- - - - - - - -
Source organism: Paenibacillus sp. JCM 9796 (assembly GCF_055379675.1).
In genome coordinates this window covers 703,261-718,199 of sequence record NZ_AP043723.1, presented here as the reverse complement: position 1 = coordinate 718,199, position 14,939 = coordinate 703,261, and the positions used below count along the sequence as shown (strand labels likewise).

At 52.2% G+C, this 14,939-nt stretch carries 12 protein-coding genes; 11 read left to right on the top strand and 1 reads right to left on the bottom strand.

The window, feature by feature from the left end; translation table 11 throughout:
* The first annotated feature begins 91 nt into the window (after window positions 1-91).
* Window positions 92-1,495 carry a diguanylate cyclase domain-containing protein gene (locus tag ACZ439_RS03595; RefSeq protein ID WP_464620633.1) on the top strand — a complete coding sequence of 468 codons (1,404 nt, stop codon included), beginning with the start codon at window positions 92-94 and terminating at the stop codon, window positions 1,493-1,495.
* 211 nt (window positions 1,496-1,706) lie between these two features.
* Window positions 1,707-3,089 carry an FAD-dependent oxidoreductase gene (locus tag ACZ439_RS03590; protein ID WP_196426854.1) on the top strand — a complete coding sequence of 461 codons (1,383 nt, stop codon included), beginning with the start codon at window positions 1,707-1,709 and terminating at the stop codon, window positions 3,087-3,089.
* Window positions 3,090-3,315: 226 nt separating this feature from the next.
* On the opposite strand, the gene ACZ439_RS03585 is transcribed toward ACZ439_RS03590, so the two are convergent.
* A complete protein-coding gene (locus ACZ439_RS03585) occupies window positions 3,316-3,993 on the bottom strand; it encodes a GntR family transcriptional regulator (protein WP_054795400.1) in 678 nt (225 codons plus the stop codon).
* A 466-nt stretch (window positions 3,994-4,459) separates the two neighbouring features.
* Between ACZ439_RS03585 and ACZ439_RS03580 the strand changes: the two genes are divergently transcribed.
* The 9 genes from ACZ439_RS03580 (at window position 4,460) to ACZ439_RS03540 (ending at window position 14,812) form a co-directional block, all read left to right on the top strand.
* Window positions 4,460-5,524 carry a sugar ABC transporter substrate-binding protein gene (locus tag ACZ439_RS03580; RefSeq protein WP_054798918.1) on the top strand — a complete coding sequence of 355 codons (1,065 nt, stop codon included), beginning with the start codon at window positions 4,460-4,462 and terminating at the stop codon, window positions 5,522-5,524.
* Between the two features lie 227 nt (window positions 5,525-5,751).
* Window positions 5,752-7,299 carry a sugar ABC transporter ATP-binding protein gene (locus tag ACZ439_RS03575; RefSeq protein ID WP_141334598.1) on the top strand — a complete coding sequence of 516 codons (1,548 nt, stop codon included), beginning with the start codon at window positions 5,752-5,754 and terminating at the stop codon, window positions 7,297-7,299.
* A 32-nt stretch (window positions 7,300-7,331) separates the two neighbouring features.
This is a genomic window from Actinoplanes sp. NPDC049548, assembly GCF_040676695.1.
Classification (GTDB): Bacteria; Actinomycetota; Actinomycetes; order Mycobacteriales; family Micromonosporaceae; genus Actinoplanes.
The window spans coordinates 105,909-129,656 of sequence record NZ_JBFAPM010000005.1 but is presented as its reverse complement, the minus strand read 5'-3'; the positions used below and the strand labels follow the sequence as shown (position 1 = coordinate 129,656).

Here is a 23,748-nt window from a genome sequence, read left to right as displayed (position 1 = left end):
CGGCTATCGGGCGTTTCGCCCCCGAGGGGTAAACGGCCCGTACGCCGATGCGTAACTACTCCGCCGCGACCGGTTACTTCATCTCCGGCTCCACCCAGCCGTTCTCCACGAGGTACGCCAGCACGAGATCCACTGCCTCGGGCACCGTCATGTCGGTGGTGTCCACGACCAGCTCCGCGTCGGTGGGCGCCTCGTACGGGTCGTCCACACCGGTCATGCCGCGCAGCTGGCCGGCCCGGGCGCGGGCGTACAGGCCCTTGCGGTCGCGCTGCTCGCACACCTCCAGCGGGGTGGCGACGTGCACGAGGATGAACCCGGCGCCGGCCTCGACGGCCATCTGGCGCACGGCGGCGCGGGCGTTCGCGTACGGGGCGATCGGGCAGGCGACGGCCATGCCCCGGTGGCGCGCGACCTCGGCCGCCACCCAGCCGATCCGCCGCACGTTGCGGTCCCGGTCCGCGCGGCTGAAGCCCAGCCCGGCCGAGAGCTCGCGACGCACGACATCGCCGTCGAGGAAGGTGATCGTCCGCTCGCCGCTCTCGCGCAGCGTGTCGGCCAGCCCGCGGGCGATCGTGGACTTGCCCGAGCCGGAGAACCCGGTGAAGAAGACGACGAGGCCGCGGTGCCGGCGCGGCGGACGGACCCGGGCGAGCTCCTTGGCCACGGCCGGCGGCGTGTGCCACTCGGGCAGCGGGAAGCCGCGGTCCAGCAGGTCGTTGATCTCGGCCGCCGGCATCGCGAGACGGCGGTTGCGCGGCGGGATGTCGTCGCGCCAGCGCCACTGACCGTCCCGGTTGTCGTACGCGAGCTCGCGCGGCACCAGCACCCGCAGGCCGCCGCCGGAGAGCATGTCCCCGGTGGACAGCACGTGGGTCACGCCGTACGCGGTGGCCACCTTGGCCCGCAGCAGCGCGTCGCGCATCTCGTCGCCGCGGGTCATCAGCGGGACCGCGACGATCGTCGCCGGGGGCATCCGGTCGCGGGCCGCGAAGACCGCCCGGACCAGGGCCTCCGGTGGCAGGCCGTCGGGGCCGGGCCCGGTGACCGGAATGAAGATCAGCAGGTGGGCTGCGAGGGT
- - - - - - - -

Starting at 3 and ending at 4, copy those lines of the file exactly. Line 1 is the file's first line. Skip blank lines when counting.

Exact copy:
At 52.2% G+C, this 14,939-nt stretch carries 12 protein-coding genes; 11 read left to right on the top strand and 1 reads right to left on the bottom strand.

The window, feature by feature from the left end; translation table 11 throughout: